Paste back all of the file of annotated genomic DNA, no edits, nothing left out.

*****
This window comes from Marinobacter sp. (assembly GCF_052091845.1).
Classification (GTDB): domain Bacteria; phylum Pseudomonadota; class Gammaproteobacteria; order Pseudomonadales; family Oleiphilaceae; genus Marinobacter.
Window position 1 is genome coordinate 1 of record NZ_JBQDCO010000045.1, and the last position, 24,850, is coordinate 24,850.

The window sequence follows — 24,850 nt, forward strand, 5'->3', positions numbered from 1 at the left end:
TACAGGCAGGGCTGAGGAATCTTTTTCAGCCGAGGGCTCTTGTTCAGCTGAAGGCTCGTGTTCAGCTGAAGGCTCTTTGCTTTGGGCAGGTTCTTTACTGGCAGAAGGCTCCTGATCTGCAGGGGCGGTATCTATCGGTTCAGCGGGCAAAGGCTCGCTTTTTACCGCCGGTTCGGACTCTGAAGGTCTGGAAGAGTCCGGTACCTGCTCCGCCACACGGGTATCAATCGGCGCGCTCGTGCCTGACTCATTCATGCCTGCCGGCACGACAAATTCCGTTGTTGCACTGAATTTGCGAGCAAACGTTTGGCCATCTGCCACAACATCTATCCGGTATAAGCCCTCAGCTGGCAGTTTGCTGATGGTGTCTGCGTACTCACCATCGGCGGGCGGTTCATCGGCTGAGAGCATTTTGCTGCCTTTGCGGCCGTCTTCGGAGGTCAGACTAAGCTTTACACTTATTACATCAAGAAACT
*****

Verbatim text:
This window comes from Marinobacter sp. (assembly GCF_052091845.1).
Classification (GTDB): domain Bacteria; phylum Pseudomonadota; class Gammaproteobacteria; order Pseudomonadales; family Oleiphilaceae; genus Marinobacter.
Window position 1 is genome coordinate 1 of record NZ_JBQDCO010000045.1, and the last position, 24,850, is coordinate 24,850.

The window sequence follows — 24,850 nt, forward strand, 5'->3', positions numbered from 1 at the left end:
TACAGGCAGGGCTGAGGAATCTTTTTCAGCCGAGGGCTCTTGTTCAGCTGAAGGCTCGTGTTCAGCTGAAGGCTCTTTGCTTTGGGCAGGTTCTTTACTGGCAGAAGGCTCCTGATCTGCAGGGGCGGTATCTATCGGTTCAGCGGGCAAAGGCTCGCTTTTTACCGCCGGTTCGGACTCTGAAGGTCTGGAAGAGTCCGGTACCTGCTCCGCCACACGGGTATCAATCGGCGCGCTCGTGCCTGACTCATTCATGCCTGCCGGCACGACAAATTCCGTTGTTGCACTGAATTTGCGAGCAAACGTTTGGCCATCTGCCACAACATCTATCCGGTATAAGCCCTCAGCTGGCAGTTTGCTGATGGTGTCTGCGTACTCACCATCGGCGGGCGGTTCATCGGCTGAGAGCATTTTGCTGCCTTTGCGGCCGTCTTCGGAGGTCAGACTAAGCTTTACACTTATTACATCAAGAAACT